Kevin Hassett evidently has not received the memo that economics is “the dismal science.” The ebullient chairman of the president’s Council of Economic Advisers is relishing the intellectual feast of applying to policymaking the predictive tools of a science that was blindsided by the Great Recession.
Economists, like other scientists, learn things even when — actually, especially when — they are surprised. What must surprise Hassett today is that acrimony has infected even economists’ arguments. When he predicted that 2017 would be “the biggest supply-side policy year in American history,” he was not just thinking of the administration’s deregulations, which proceed apace, but was counting an unhatched chicken — tax reform. Concerning which:
Speaking recently to the Tax Policy Center and the Tax Foundation — left- and right-leaning, respectively — Hassett defended the administration’s tax plan, although important provisions remain undecided. He criticized the TPC for a premature analysis that used “imagined numbers” to anticipate the consequences of a bill still being written. And he said that while the plan allows for a $1.5 trillion revenue loss in a decade “statically scored” (i.e., not allowing for the plan’s stimulative effects), the TPC analysis “ignored any growth effects from tax reform and suggested there would be none,” and “makes assumptions that would deliver” a $2.4 trillion revenue loss. He questioned the TPC scoring for this number “when there is agreement that the bill has to score” $1.5 trillion.
This detonated Harvard professor and former Treasury secretary Larry Summers. While praising “civility in public policy debates,” Summers poured vitriol on Hassett, calling his analysis “some combination of dishonest, incompetent and absurd.” Summers was incensed about this Hassett contention: If cutting the corporate tax rate from 35 percent to 20 percent would mean that corporations would bring home the 71 percent of foreign-earned profits now kept abroad, over eight years “the median U.S. household would get a $4,000 real income raise.” Summers says that Hassett’s assertion that the corporate rate cut “will raise wages by $4,000 in an economy with 150 million workers is a claim that workers will benefit by $600 billion or 300 percent of the tax cut.” Hassett’s comparatively laconic and heroically patient response is:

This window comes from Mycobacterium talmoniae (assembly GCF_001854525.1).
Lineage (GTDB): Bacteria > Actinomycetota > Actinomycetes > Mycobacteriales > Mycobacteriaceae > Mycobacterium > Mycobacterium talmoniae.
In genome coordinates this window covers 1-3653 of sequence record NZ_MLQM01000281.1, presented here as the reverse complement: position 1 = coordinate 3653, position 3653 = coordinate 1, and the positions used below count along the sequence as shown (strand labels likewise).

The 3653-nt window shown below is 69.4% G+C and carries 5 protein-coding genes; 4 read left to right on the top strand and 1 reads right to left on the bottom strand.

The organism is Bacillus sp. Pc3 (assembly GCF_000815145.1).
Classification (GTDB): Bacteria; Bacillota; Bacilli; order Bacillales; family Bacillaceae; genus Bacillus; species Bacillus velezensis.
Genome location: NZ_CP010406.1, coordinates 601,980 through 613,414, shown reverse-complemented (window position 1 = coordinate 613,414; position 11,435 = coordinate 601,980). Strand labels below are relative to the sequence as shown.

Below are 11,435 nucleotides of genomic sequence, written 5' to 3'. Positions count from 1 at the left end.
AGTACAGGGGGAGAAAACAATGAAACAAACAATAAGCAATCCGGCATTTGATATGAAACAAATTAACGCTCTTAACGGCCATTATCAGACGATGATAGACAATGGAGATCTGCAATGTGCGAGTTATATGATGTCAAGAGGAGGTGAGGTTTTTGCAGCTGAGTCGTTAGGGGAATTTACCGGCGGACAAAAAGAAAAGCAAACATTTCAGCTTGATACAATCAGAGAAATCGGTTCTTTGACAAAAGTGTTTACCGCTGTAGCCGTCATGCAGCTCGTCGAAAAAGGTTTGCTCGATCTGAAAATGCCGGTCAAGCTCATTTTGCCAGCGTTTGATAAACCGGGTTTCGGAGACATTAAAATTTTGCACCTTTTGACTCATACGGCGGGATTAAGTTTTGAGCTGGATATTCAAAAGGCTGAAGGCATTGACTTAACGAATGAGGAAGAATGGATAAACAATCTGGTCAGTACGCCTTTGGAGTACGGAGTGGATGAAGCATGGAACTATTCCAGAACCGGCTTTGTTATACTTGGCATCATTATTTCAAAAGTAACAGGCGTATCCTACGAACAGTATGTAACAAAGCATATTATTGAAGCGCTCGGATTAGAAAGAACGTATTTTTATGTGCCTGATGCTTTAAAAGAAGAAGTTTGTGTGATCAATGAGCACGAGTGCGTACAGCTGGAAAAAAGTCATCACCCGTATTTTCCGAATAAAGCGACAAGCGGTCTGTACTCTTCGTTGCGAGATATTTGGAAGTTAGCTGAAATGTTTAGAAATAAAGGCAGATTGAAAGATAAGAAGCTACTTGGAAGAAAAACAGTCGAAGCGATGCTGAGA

Summers ignores the “deadweight loss” from taxes on production — the economic activity that does not happen because of those taxes. Because Summers mistakenly assumes that the only economic factor affected by cutting corporate taxes is government revenue, he mistakenly considers it impossible to reduce government revenue by $1 and have workers gain more than $1. But corporate tax reductions are not transfers of money from government to workers, they are catalysts for increased economic output, making American investment more attractive and America more competitive. The size of the economic pie isn’t fixed. Hence the bipartisan support for aspects of Barack Obama’s 2012 proposal for cutting corporate taxes. And Senate minority leader Charles Schumer supports some cuts because workers gain from increased competitiveness. The debate is about not whether but how much heavy corporate taxation suppresses workers’ compensation by blocking various channels to wage growth.
Hassett and the Council of Economic Advisers’ platoon of Ph.D.s — perhaps America’s best economics “faculty” — might be mistaken about this or that. Dealing with a dynamic economy’s multitudinous variables, they understand the fatal conceit of thinking that even the immediate future can be planned. From the 1862 Homestead and Morrill acts through the GI Bill and the Interstate Highway System, the federal government has planned the long-term knowledge, skills, and infrastructure prerequisites for economic growth. These, however, are — even given the accelerated velocity of economic change — easier for government to plan than are short-term consequences of fiscal and monetary policies.
It is said that if you want to make God laugh, tell him your plans. In her prepared remarks to University of Virginia Law School graduates last May, Catherine Keating, CEO of Commonfund, said: “Don’t count too much on your plan. The world just moves too fast today.” It used to take 25 years for a new product, like the automobile or the TV, to reach 25 percent of the U.S. population. “Facebook did it in five years, and some mobile games have done it in months. It took Hilton Hotels almost 100 years to acquire 800,000 hotel rooms. Airbnb acquired a million rooms in just six years. How do you plan for that? You can’t. Don’t even try.”
Hassett’s job is to try. And the stakes are as high as America’s political temperature: If growth does not surge, distribution conflicts will.
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